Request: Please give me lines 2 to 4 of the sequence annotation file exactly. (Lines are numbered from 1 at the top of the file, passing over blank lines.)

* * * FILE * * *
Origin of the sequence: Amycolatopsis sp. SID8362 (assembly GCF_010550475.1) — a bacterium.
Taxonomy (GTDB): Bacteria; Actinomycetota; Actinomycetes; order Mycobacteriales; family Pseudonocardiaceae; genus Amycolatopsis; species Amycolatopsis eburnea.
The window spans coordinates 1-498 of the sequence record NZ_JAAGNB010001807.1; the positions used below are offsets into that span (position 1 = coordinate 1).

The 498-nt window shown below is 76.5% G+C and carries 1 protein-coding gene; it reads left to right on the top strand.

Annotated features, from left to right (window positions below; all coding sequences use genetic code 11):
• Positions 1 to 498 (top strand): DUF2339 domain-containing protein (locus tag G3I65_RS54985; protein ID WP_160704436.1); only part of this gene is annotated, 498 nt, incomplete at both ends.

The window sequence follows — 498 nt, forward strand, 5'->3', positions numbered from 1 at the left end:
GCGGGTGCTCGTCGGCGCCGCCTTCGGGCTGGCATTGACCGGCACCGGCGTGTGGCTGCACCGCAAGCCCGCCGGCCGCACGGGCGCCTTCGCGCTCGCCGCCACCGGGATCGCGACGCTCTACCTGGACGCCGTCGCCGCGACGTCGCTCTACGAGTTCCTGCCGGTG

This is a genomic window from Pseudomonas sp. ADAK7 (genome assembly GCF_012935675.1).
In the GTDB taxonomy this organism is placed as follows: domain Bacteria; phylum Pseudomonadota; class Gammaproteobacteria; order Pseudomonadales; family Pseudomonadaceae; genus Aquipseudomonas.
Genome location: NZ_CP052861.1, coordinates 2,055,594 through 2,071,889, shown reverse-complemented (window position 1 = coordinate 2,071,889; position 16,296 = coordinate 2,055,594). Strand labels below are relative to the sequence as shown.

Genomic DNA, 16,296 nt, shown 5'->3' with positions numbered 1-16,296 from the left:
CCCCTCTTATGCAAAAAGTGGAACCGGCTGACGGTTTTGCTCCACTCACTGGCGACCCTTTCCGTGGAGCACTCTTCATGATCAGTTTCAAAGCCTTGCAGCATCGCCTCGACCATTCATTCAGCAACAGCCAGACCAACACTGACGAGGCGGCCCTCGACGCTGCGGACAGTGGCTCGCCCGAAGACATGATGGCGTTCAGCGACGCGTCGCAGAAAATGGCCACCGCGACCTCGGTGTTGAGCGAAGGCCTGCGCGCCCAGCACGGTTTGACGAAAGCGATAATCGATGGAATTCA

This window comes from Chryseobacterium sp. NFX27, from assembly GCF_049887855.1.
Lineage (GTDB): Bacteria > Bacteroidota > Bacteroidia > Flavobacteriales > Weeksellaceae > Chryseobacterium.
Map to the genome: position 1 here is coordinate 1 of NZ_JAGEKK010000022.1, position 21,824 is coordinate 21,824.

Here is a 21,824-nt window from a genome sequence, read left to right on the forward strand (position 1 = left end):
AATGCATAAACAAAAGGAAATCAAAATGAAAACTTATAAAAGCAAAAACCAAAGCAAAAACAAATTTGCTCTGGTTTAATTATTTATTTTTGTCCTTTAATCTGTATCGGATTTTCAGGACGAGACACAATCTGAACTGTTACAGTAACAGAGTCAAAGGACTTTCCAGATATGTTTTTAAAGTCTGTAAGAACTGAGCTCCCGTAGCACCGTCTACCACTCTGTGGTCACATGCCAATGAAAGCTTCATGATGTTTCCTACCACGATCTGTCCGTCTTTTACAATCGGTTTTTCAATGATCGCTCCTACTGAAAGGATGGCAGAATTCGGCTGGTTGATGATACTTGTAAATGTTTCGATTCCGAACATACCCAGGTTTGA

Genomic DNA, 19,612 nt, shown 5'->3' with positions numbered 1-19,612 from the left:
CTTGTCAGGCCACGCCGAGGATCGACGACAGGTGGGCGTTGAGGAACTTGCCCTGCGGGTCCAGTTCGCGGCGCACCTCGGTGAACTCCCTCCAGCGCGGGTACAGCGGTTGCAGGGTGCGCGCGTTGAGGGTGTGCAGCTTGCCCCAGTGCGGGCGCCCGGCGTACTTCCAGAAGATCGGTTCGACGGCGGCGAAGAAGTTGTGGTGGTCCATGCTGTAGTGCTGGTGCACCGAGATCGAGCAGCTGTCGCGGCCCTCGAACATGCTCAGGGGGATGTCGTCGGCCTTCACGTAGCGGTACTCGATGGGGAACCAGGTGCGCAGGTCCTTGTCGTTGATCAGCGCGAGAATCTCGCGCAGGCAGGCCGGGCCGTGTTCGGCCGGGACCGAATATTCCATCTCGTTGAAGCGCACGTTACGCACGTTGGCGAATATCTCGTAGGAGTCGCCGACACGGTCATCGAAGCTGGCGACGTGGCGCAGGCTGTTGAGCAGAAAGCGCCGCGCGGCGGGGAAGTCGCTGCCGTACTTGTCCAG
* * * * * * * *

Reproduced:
Taxonomy (GTDB): Bacteria; Actinomycetota; Actinomycetes; order Mycobacteriales; family Pseudonocardiaceae; genus Amycolatopsis; species Amycolatopsis eburnea.
The window spans coordinates 1-498 of the sequence record NZ_JAAGNB010001807.1; the positions used below are offsets into that span (position 1 = coordinate 1).

The 498-nt window shown below is 76.5% G+C and carries 1 protein-coding gene; it reads left to right on the top strand.